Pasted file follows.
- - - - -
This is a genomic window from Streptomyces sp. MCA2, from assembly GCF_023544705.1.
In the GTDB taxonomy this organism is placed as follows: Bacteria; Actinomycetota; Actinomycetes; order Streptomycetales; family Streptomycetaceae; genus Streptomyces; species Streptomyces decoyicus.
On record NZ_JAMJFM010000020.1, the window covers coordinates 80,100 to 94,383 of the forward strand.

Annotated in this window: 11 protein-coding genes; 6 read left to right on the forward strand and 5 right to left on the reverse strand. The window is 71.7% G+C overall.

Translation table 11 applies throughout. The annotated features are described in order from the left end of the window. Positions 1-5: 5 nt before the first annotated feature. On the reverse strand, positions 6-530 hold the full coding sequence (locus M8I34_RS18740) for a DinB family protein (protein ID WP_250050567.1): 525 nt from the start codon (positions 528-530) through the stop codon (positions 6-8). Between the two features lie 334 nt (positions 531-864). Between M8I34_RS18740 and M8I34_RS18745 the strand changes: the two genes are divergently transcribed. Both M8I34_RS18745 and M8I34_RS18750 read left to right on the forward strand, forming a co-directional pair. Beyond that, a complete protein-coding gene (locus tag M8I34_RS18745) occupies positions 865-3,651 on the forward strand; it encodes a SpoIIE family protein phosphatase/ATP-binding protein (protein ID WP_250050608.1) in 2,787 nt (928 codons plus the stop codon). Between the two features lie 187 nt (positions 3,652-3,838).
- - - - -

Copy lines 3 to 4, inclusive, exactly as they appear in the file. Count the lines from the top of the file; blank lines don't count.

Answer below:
On record NZ_JAMJFM010000020.1, the window covers coordinates 80,100 to 94,383 of the forward strand.

Annotated in this window: 11 protein-coding genes; 6 read left to right on the forward strand and 5 right to left on the reverse strand. The window is 71.7% G+C overall.